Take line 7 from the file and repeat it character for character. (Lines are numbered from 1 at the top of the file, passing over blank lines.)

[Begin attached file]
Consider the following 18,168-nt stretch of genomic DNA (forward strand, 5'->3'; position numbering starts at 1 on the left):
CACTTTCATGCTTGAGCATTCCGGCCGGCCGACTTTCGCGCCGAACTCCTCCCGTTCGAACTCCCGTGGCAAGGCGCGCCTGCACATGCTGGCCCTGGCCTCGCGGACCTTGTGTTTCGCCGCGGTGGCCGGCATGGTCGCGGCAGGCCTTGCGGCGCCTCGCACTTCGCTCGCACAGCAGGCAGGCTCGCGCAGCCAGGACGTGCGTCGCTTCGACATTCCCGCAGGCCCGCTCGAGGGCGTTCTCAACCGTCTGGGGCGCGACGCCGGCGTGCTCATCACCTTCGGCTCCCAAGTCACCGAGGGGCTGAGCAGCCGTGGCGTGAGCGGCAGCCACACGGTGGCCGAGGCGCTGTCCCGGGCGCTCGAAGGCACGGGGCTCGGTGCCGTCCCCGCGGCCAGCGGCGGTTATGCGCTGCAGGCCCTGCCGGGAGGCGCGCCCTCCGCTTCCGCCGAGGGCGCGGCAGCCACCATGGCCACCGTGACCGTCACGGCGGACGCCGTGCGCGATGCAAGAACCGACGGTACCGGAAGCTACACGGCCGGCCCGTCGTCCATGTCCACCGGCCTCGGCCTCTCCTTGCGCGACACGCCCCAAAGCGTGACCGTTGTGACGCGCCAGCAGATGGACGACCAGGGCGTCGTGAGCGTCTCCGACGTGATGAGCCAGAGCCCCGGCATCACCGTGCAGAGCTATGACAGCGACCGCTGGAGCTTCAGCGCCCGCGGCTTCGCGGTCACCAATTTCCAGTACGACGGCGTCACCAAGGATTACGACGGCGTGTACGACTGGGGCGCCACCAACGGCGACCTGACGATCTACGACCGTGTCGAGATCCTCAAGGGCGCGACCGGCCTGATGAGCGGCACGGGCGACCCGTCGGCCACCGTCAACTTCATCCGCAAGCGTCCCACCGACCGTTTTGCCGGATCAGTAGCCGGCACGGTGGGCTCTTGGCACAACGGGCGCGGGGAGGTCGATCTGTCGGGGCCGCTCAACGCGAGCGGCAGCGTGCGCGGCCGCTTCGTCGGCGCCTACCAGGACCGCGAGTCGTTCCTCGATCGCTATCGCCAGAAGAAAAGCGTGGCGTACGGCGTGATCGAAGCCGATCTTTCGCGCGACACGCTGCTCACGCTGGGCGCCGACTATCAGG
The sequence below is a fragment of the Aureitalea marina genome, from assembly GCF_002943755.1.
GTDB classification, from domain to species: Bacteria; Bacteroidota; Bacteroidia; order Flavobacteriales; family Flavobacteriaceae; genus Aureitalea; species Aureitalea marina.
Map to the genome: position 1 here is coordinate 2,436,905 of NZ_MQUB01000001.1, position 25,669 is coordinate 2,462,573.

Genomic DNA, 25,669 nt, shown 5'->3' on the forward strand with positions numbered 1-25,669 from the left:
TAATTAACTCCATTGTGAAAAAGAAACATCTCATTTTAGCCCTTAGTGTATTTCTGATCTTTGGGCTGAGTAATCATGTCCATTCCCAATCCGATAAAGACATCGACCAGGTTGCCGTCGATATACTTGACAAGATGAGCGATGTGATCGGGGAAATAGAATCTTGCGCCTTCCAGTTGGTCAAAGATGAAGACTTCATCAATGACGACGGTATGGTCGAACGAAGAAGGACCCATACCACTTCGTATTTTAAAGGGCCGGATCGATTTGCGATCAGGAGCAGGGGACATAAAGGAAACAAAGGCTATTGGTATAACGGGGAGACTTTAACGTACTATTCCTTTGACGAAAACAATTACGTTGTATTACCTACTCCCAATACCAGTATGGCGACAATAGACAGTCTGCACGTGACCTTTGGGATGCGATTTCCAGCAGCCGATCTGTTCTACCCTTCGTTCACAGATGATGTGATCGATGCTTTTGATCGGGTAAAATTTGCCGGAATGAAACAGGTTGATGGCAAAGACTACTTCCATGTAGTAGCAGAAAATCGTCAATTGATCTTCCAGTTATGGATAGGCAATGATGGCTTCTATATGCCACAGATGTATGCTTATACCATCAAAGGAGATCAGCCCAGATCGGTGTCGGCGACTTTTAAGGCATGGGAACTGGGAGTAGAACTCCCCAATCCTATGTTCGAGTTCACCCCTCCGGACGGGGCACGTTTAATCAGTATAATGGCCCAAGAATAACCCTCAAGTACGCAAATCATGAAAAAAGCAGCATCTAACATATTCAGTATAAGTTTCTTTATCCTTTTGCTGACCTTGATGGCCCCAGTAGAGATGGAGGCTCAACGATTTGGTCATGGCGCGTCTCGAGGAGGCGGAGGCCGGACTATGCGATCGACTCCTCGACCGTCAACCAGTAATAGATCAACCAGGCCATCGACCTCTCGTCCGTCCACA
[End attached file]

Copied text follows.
TAATTAACTCCATTGTGAAAAAGAAACATCTCATTTTAGCCCTTAGTGTATTTCTGATCTTTGGGCTGAGTAATCATGTCCATTCCCAATCCGATAAAGACATCGACCAGGTTGCCGTCGATATACTTGACAAGATGAGCGATGTGATCGGGGAAATAGAATCTTGCGCCTTCCAGTTGGTCAAAGATGAAGACTTCATCAATGACGACGGTATGGTCGAACGAAGAAGGACCCATACCACTTCGTATTTTAAAGGGCCGGATCGATTTGCGATCAGGAGCAGGGGACATAAAGGAAACAAAGGCTATTGGTATAACGGGGAGACTTTAACGTACTATTCCTTTGACGAAAACAATTACGTTGTATTACCTACTCCCAATACCAGTATGGCGACAATAGACAGTCTGCACGTGACCTTTGGGATGCGATTTCCAGCAGCCGATCTGTTCTACCCTTCGTTCACAGATGATGTGATCGATGCTTTTGATCGGGTAAAATTTGCCGGAATGAAACAGGTTGATGGCAAAGACTACTTCCATGTAGTAGCAGAAAATCGTCAATTGATCTTCCAGTTATGGATAGGCAATGATGGCTTCTATATGCCACAGATGTATGCTTATACCATCAAAGGAGATCAGCCCAGATCGGTGTCGGCGACTTTTAAGGCATGGGAACTGGGAGTAGAACTCCCCAATCCTATGTTCGAGTTCACCCCTCCGGACGGGGCACGTTTAATCAGTATAATGGCCCAAGAATAACCCTCAAGTACGCAAATCATGAAAAAAGCAGCATCTAACATATTCAGTATAAGTTTCTTTATCCTTTTGCTGACCTTGATGGCCCCAGTAGAGATGGAGGCTCAACGATTTGGTCATGGCGCGTCTCGAGGAGGCGGAGGCCGGACTATGCGATCGACTCCTCGACCGTCAACCAGTAATAGATCAACCAGGCCATCGACCTCTCGTCCGTCCACA